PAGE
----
The bankruptcy law was updated in 2005 making it more difficult to file due to stricter guidelines. Over the course of the last decade debt relief options have become more available enabling more consumers to pay off or negotiate debt in place of filing bankruptcy. These advances have saved millions of consumers from bankruptcy and still provide the debt relief needed.
There are six different forms of bankruptcy available to consumers in the US. Some require liquidation of assets to pay off creditors and then the remainder is discharged. Other forms allow some of the debt to be forgiven while the remainder is restructured with a court approved repayment plan. For all filings, there is an initial means test that must be passed in order to qualify. You must demonstrate that you will not be able to pay your debts in their current status. Credit counseling, budgeting and financial education classes are often required as part of the discharge.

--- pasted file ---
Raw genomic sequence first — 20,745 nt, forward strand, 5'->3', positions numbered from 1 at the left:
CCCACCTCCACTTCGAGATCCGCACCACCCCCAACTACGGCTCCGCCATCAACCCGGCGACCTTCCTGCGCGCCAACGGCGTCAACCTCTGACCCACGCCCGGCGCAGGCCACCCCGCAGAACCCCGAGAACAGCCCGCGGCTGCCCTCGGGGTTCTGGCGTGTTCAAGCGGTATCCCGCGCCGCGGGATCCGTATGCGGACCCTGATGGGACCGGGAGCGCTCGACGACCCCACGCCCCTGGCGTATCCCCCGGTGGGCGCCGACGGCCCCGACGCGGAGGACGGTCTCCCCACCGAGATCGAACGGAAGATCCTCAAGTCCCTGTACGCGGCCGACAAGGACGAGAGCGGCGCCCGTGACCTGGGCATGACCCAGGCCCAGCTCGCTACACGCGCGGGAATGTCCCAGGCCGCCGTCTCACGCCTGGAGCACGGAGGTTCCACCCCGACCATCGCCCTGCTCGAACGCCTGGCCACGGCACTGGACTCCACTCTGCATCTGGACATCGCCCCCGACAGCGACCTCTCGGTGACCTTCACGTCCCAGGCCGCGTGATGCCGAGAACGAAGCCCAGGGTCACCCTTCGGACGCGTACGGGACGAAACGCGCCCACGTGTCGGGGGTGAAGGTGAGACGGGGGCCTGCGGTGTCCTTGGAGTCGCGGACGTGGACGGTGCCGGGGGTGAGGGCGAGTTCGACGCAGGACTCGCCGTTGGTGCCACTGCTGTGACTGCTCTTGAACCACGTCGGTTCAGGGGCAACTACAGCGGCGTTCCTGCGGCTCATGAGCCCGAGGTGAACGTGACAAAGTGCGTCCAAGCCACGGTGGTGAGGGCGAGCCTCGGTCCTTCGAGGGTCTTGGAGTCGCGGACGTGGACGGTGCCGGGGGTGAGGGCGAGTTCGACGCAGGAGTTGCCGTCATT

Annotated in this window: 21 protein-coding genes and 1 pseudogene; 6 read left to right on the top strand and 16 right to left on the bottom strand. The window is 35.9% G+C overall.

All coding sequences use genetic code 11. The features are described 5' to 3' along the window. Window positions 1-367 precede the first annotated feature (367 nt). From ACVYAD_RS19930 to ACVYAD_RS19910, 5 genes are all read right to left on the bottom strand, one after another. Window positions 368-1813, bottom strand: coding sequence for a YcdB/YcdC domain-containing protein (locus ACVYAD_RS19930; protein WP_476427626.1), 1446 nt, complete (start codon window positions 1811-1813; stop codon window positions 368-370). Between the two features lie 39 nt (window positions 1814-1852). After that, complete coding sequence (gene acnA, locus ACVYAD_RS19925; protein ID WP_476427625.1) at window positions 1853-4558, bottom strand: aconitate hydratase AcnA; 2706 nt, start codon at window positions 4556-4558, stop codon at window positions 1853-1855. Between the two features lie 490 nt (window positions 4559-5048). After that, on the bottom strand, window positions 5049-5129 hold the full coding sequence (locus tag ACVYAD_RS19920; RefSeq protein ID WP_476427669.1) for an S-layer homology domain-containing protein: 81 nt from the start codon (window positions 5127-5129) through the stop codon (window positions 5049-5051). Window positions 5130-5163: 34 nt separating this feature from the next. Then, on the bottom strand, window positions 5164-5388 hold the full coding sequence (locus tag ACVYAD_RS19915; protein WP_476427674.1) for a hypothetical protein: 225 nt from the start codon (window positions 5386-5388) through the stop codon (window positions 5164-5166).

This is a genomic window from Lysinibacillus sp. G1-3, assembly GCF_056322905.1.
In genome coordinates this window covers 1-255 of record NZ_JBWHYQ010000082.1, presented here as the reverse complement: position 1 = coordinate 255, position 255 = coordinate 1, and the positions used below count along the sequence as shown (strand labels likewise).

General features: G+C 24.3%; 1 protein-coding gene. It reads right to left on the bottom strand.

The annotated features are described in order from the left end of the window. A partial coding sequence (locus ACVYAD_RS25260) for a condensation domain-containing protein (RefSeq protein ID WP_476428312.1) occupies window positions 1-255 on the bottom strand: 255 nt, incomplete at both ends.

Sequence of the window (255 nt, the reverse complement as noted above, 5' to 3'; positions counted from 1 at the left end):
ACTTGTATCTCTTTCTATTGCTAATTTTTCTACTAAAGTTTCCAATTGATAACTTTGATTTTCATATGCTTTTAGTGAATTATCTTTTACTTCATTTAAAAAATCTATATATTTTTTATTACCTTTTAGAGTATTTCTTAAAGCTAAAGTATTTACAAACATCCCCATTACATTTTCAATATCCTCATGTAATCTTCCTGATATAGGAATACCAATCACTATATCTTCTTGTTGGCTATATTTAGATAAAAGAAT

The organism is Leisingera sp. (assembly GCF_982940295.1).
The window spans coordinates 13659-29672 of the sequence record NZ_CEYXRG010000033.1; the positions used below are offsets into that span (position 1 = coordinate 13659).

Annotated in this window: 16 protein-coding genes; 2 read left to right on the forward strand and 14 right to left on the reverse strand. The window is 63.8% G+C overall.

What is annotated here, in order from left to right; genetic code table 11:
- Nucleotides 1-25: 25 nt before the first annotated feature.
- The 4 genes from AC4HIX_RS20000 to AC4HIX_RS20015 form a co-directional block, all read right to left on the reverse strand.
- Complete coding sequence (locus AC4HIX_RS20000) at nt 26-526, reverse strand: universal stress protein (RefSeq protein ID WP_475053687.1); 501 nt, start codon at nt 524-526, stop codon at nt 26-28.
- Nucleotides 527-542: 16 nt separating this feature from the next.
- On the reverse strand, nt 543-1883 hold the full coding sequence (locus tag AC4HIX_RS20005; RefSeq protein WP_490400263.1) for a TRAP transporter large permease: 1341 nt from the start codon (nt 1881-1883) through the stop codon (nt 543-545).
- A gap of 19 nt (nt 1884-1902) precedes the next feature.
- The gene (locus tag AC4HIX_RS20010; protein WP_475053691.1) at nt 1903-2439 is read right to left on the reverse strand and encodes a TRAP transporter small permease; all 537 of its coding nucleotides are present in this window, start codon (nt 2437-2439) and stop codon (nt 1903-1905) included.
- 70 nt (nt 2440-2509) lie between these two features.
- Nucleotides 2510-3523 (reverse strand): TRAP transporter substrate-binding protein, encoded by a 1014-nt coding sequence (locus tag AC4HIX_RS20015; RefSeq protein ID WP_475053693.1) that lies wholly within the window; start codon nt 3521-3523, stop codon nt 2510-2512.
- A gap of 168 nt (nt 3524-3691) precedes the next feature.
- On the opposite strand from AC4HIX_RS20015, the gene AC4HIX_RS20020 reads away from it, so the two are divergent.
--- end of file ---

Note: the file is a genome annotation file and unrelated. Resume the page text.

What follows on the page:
Bankruptcy has an array of long term negative consequences. Your credit score will suffer for many years, though if your credit is bad already due to late payments and collections, it may not be reduced much more. Lower credit scores may result in higher insurance payments, difficulty renting an apartment and even difficulty finding a job. The filing will be reported to your credit report for up to 10 years and is considered public information. During the years following a bankruptcy you will have difficulty qualifying for credit, which includes buying a home or car. The further in your past the bankruptcy occurred, the lower negative impact it will have on your credit worthiness. It takes time to rebuild and reestablish credit after a bankruptcy.
The most common types of bankruptcy are available through Chapter 7, Chapter 11, or Chapter 13, depending on your circumstances. The rules for what can be discharged and what assets you are able to keep will vary from state to state. A local attorney is a great resource for the specific laws in your state. Debts that are typically included in a bankruptcy include the following: